In 1825 Augustin Amant Constance Fedile Edouart, a French artist, took up cutting shades. Edouart is significant in the history of the art form; he gave it the name “Silhouette”, having taken the name from Frances finance minister, Etienne de Silhouette (whose hobby, incidentally, was shade cutting).

There have been many famous silhouettists. Princess Elizabeth, daughter of King George the Third, was a quite skilled cutter. Besides profiles she cut hunting scenes and children playing with toys and pets. She even used a sharpened needle for her most delicate cuttings. Her silhouettes have been preserved and are on display at the British Museum in London. Two other silhouettists of renown are Master William James Hubard from England and William Henry Brown from Charleston, S.C. In the early colonial days of America, the Pennsylvania Dutch were widely known for their beautiful and exquisite cut paper designs”.
Most silhouette artists can be found at fairs of all kinds (craft, trade, county, etc.), and while their numbers continue to decline they are out there so please keep an eye out. If you get the opportunity I highly recommend sitting for one. There is something so personal, warm and enticing about having an image of yourself or a loved one done in silhouette.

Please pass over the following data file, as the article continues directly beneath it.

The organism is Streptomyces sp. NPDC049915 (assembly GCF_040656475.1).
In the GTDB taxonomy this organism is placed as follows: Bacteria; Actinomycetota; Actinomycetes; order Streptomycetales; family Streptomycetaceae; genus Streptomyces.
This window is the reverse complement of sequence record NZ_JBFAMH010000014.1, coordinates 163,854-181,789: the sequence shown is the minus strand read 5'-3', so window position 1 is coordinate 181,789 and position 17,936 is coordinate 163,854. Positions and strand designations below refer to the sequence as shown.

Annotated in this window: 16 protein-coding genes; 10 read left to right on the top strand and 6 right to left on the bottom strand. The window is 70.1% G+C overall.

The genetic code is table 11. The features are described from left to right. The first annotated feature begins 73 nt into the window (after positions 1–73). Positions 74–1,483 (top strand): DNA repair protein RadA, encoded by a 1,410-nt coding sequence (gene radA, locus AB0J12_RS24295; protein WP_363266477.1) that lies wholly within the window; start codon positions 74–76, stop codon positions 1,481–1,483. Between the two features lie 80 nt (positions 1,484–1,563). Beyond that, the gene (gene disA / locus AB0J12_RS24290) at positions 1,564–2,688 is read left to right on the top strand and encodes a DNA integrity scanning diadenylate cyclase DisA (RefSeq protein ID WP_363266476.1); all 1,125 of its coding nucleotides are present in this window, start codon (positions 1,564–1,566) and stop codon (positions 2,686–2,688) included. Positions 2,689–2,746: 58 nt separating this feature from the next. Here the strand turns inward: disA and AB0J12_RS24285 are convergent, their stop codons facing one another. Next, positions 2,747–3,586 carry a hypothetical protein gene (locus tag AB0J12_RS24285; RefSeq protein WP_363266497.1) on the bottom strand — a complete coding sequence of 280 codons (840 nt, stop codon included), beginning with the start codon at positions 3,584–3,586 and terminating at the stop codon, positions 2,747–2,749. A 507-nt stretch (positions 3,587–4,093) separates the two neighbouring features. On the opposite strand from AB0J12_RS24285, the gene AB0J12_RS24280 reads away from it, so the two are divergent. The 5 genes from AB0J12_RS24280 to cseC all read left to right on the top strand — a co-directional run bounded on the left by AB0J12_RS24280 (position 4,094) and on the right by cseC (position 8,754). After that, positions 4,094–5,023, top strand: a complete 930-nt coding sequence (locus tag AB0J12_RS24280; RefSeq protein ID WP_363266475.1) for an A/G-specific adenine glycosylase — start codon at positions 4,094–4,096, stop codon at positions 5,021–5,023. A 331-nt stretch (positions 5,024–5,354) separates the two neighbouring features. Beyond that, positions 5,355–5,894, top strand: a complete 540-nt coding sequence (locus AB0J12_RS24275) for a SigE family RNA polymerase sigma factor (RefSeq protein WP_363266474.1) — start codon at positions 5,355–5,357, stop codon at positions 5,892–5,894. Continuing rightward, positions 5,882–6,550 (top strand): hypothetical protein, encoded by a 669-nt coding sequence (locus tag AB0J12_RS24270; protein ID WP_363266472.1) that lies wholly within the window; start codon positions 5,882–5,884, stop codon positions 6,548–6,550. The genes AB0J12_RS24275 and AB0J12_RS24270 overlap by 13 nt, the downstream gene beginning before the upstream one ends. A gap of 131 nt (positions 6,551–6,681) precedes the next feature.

Speaking as an interior designer, silhouettes look great in vintage, traditional and preppy inspired interiors. And with the right frame and subject matter they would fit just about any interior.

Wednesday, December 9, 2009

A Current Obsession.

For some time now I have been infatuated by bow ties so I definitely wanted to post my take on them. And yes, I know, there are probably dozens of "bow tie" post out there but this one is mine. Even if you don’t learn anything new I at least hope you like the way it looks (remember: I am very new to blogging).

Dating back to the 17th century, the bow tie owes its origins to Croatian mercenaries and the way they tied thin scarves around the collar of their shirts to keep them closed. Over time this look was adopted by the French and further refined into what we have today.

Originally bow ties were made of swaths of material of straightforward lengths and various widths. In the mid 1800's tie makers started to shape bowtie to obtain definitive forms. There are two major styles of bow tie today:

Straight or Batwing
As with any other post about bow ties I have added the almost obligatory "how to tie" video.

And as an added bonus, a list of a few very good sites for your future bow tie purchases:

- Alexander Olch
- Pierrepont Hicks
- The Cordial Churchman (independant bow tie maker, handmade)
- Ben Silver Charleston
- J.Press

There are many other places to get your bow ties, just do some research and have some fun.